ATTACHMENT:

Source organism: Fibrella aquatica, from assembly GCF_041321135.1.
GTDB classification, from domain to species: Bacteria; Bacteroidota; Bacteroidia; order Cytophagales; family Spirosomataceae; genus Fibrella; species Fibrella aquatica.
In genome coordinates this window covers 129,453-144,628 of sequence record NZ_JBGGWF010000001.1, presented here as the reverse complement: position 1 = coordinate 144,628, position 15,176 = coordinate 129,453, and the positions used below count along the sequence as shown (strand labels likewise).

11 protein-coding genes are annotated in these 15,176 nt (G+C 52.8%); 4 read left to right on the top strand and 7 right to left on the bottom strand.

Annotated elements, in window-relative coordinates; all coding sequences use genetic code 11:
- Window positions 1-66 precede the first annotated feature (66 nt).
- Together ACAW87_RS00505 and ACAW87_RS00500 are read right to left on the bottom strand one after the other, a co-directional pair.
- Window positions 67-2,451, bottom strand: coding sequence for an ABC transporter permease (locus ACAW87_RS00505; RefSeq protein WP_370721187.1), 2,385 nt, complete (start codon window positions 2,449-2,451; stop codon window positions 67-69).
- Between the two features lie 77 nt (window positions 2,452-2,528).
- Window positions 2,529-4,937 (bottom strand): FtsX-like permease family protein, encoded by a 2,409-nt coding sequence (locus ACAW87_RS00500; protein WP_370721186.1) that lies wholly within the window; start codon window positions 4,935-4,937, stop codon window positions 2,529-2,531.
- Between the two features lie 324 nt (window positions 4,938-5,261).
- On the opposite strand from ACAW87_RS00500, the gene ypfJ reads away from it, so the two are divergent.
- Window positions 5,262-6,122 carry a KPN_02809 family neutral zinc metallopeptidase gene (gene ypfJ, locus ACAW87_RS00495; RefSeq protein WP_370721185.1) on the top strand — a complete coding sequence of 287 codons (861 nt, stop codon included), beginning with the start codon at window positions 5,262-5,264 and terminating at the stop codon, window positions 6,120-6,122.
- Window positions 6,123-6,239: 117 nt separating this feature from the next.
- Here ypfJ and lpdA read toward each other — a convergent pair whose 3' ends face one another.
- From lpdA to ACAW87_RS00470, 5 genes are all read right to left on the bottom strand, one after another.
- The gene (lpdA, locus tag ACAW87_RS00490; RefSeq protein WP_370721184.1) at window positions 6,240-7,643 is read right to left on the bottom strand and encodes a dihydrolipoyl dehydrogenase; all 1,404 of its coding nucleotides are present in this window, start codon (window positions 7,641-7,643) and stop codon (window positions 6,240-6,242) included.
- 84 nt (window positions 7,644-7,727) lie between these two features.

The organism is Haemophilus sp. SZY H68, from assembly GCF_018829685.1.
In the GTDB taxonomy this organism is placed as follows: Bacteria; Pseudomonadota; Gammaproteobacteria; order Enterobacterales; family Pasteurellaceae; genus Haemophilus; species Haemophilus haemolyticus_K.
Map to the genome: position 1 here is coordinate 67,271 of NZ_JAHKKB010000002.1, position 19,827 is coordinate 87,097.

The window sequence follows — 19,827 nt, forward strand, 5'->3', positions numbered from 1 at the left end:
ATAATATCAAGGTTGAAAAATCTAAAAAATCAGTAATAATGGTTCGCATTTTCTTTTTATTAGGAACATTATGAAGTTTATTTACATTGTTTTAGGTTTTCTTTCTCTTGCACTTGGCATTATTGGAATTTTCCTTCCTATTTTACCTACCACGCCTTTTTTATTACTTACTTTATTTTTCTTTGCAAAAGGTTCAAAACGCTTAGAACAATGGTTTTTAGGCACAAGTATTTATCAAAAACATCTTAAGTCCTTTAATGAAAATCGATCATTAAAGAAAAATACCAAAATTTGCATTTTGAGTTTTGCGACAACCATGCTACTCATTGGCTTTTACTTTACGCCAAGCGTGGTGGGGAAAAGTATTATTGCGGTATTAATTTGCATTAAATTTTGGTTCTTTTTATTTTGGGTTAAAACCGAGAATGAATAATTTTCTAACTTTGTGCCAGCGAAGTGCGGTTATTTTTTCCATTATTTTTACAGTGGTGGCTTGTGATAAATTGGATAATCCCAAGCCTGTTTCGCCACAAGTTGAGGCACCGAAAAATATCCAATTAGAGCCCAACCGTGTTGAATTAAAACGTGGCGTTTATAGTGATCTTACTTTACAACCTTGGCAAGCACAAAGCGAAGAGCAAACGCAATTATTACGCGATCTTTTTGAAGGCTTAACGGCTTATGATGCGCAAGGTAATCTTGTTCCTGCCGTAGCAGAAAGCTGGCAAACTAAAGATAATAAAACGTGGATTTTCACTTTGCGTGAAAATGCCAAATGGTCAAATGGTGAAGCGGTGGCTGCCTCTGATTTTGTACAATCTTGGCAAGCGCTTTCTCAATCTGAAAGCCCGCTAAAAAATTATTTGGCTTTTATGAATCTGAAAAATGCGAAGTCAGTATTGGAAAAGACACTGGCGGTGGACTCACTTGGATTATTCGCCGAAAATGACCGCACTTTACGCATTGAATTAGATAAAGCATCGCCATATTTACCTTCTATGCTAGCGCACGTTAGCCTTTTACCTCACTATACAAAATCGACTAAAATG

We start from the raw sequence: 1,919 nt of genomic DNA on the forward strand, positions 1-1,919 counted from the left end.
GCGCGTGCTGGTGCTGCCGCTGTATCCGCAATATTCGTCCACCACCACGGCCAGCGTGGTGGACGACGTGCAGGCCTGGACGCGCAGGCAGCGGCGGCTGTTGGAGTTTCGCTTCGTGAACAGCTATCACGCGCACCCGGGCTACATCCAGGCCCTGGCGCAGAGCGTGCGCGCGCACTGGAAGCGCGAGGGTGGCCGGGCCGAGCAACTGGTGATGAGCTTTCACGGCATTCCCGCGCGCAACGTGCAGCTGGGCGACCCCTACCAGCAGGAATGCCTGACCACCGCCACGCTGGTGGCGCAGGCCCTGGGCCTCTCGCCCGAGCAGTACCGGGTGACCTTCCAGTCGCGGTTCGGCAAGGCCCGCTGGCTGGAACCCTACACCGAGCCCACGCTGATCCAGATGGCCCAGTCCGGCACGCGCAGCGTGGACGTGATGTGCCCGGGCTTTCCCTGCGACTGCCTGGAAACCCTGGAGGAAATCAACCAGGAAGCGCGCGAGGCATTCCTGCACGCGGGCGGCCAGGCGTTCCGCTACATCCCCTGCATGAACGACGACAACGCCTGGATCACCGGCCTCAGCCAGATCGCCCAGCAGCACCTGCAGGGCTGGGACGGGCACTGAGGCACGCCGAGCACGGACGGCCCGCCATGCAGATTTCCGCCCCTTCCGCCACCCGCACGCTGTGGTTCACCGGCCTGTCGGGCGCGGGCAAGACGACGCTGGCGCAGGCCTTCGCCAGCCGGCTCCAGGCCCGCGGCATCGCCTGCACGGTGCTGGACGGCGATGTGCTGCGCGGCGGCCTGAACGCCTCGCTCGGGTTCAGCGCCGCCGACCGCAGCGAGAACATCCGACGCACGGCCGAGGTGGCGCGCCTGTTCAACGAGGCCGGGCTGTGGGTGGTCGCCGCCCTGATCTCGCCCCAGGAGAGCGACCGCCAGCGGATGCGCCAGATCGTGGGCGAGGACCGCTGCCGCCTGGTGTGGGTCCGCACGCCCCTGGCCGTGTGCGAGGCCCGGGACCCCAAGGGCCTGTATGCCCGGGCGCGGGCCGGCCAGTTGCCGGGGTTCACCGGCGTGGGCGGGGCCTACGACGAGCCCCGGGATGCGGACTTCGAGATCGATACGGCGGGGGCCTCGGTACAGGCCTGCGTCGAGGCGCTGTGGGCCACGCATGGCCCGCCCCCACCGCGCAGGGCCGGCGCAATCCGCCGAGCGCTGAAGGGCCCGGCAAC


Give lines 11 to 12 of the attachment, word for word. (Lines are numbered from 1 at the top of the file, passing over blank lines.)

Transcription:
- Between the two features lie 324 nt (window positions 4,938-5,261).
- On the opposite strand from ACAW87_RS00500, the gene ypfJ reads away from it, so the two are divergent.